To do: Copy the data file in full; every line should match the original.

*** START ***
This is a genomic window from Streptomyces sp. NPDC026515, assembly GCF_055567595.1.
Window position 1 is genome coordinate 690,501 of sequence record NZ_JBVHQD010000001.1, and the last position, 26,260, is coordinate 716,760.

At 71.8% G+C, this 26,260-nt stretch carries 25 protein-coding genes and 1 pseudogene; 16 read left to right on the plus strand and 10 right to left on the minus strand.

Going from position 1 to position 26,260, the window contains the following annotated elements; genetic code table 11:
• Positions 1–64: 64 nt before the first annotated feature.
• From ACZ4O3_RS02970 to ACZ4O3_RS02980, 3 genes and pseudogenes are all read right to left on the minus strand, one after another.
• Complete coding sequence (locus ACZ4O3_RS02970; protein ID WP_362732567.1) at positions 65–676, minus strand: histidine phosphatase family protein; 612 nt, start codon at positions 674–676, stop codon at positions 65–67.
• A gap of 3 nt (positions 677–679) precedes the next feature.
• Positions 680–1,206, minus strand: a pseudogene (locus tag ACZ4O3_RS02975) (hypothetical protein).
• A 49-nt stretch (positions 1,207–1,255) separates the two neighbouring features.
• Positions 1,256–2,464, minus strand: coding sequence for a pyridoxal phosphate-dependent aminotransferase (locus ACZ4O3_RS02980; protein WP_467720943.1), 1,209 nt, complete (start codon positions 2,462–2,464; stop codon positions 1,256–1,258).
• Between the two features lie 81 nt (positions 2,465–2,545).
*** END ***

This is a genomic window from Streptomyces sp. NPDC026515, assembly GCF_055567595.1.
Window position 1 is genome coordinate 690,501 of sequence record NZ_JBVHQD010000001.1, and the last position, 26,260, is coordinate 716,760.

At 71.8% G+C, this 26,260-nt stretch carries 25 protein-coding genes and 1 pseudogene; 16 read left to right on the plus strand and 10 right to left on the minus strand.

Going from position 1 to position 26,260, the window contains the following annotated elements; genetic code table 11:
• Positions 1–64: 64 nt before the first annotated feature.
• From ACZ4O3_RS02970 to ACZ4O3_RS02980, 3 genes and pseudogenes are all read right to left on the minus strand, one after another.
• Complete coding sequence (locus ACZ4O3_RS02970; protein ID WP_362732567.1) at positions 65–676, minus strand: histidine phosphatase family protein; 612 nt, start codon at positions 674–676, stop codon at positions 65–67.
• A gap of 3 nt (positions 677–679) precedes the next feature.
• Positions 680–1,206, minus strand: a pseudogene (locus tag ACZ4O3_RS02975) (hypothetical protein).
• A 49-nt stretch (positions 1,207–1,255) separates the two neighbouring features.
• Positions 1,256–2,464, minus strand: coding sequence for a pyridoxal phosphate-dependent aminotransferase (locus ACZ4O3_RS02980; protein WP_467720943.1), 1,209 nt, complete (start codon positions 2,462–2,464; stop codon positions 1,256–1,258).
• Between the two features lie 81 nt (positions 2,465–2,545).